‘Dancing Master’ Calipers
I have a hammer that looks like a squirrel. And I wish I had one that looked like a goat (alas, those are pretty rare and expensive). A little bit of whimsy in your tools is a good thing – it makes the connection that that natural world and the built world are connected.
(The handsaw was said to have been inspired by the sawfish. I personally suspect hammers were inspired by rocks.)
One of the most famous anthropomorphic tools are calipers that were made to look like human legs. Popular during the Victorian era, I’ve seen calipers that were wearing stockings and some that were anatomically correct (dude, that is gonna get caught in the lathe).
Now Brendan Bernhardt Gaffney, a Maine furniture maker and toolmaker, has brought these calipers back into production (they are G-rated) with a delightful small stainless steel pair that are 3-1/2” long – capable of measuring about 6”. They work as inside calipers (toe-to-toe) and outside (heel-to-heel). I haven’t found a use for the calves yet.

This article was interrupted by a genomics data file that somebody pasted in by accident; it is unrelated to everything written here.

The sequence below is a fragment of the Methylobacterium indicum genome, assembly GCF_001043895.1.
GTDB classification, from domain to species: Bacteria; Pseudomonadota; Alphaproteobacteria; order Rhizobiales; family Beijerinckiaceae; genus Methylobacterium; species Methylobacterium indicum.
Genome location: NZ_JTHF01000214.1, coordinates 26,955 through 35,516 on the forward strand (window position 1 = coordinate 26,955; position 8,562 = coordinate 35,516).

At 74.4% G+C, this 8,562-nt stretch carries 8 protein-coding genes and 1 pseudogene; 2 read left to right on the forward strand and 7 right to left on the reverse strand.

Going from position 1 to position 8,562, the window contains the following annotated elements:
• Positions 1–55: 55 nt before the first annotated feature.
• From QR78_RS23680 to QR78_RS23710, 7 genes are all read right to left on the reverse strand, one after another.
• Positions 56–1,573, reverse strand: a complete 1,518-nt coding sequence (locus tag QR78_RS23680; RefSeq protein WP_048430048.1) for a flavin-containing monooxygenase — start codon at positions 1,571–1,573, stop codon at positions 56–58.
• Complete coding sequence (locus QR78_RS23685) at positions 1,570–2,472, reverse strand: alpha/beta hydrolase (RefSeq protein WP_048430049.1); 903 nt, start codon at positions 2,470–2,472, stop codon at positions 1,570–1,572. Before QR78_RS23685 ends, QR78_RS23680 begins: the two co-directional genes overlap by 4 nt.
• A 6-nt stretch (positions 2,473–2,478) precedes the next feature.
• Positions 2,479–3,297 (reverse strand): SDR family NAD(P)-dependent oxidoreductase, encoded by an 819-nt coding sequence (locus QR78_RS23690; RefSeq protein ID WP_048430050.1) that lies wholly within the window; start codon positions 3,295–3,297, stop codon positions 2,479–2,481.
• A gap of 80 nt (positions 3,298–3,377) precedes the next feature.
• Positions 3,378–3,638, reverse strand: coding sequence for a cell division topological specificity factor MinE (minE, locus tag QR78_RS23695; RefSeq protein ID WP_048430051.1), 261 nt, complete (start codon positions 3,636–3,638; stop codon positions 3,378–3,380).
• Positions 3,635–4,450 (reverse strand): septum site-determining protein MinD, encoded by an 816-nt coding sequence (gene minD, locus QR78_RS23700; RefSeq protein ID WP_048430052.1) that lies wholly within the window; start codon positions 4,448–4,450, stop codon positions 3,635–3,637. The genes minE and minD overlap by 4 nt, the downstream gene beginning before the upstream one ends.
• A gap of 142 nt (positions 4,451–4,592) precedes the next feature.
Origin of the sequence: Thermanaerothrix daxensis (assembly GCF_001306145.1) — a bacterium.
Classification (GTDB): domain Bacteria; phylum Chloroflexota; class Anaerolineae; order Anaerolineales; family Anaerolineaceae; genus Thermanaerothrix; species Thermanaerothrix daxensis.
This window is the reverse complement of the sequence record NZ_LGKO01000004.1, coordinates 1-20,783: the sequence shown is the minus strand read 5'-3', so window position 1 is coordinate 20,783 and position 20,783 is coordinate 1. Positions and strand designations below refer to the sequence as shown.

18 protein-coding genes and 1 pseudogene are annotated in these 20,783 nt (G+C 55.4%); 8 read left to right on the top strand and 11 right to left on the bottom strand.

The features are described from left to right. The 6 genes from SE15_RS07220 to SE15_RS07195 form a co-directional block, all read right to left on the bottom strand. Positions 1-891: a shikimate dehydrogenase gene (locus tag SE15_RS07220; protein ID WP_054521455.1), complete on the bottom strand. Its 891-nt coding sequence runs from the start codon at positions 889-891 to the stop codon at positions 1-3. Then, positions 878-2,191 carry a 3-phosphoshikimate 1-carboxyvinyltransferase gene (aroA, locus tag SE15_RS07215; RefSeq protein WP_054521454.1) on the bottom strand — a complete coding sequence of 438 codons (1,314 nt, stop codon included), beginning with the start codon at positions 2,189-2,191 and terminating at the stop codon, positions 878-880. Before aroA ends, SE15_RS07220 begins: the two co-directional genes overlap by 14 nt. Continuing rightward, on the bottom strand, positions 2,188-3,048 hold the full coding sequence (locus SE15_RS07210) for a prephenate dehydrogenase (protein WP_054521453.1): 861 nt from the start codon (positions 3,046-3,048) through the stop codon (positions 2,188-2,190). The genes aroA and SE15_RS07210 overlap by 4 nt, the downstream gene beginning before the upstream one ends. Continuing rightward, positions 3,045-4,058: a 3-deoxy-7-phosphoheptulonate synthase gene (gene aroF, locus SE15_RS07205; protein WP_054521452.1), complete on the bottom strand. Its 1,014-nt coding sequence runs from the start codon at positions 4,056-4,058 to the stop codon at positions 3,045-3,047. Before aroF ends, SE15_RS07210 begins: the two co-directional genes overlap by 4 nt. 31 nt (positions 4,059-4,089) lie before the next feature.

They hold their setting through friction, which can be adjusted with a ball-peen hammer to tighten them, or some Prince-style stage splits to loosen.
You can order them here for $50. Beautifully made. Fun. Useful.
— Christopher Schwarz